Having enough niacin, or vitamin B3, in the body is important for general good health. As a treatment, higher amounts of niacin can improve cholesterol levels and lower cardiovascular risks.
As a cholesterol treatment, niacin has strong evidence. Several studies have shown that it can boost levels of good HDL cholesterol and lower triglycerides as well or better than some prescription drugs. Niacin also modestly lowers bad LDL cholesterol. It’s often prescribed in combination with statins for cholesterol control, such as Crestor, Lescol, or Lipitor.
However, niacin is only effective as a cholesterol treatment at fairly high doses. These doses could pose risks, such as liver damage, gastrointestinal problems, or glucose intolerance. So don’t treat yourself with over-the-counter niacin supplements. Instead, get advice from your health care provider, who can prescribe FDA-approved doses of niacin instead.
Niacin has other benefits. There’s good evidence that it helps reduce atherosclerosis, or hardening of the arteries. For people who have already had a heart attack, niacin seems to lower the risk of a second one. In addition, niacin is an FDA-approved treatment for pellagra, a rare condition that develops from niacin deficiency.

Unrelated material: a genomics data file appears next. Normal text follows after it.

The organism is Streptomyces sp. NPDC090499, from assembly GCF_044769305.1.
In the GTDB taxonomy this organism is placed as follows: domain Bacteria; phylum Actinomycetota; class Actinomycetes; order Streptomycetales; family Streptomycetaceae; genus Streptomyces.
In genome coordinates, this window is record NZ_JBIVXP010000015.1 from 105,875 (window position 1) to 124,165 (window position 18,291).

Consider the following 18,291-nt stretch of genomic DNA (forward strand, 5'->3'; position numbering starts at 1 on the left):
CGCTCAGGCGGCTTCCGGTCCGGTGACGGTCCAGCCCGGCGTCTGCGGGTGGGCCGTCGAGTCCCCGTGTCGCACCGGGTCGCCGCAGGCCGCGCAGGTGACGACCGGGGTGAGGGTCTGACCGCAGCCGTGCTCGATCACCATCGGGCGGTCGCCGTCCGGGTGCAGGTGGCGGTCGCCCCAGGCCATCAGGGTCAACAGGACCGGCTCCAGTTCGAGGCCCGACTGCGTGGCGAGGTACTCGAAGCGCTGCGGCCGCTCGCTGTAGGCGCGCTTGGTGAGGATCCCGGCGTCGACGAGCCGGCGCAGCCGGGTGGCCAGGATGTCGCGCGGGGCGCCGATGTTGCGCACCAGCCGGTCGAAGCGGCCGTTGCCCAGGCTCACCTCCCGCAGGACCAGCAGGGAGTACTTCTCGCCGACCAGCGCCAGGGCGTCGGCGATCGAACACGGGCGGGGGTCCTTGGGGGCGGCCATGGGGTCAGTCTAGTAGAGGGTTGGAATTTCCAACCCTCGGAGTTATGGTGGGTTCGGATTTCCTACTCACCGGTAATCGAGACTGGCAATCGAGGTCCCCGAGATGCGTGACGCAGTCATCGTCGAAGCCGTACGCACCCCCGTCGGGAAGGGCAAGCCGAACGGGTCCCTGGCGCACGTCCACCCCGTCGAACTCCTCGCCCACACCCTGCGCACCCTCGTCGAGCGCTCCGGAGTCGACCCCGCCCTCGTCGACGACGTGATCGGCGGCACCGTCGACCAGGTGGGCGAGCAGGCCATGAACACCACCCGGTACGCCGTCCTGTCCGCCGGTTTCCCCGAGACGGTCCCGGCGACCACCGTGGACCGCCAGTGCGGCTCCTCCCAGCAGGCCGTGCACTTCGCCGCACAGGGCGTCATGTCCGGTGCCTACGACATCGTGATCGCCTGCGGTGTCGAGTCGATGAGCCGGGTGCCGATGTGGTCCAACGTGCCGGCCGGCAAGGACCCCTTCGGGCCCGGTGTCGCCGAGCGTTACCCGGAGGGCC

Niacin has also been studied as a treatment for many other health problems. There’s some evidence that it might help lower the risk of Alzheimer’s disease, cataracts, osteoarthritis, and type 1 diabetes. However, more research needs to be done.
Since niacin can be used in different ways, talk to your health care provider about the best dosage for you.
Everyone needs a certain amount of niacin — from food or supplements — for the body to function normally. This amount is called the dietary reference intake (DRI), a term that is replacing the older and more familiar RDA (recommended daily allowance). For niacin, the DRIs vary with age and other factors.
However, the ideal dosage of niacin depends on how you’re using it. For instance, much higher doses — 2 to 3 grams or more — are used to treat high cholesterol.
Since niacin can upset your stomach, you might want to take it with food. To reduce flushing, your health care provider might recommend taking niacin along with aspirin, an NSAID painkiller, or an antihistamine for a few weeks until tolerance to the niacin develops.
Niacin occurs naturally in many foods, including greens, meat, poultry, fish, and eggs, though in a fraction of the dose shown to achieve changes in cholesterol. Many products are also fortified with niacin during manufacture.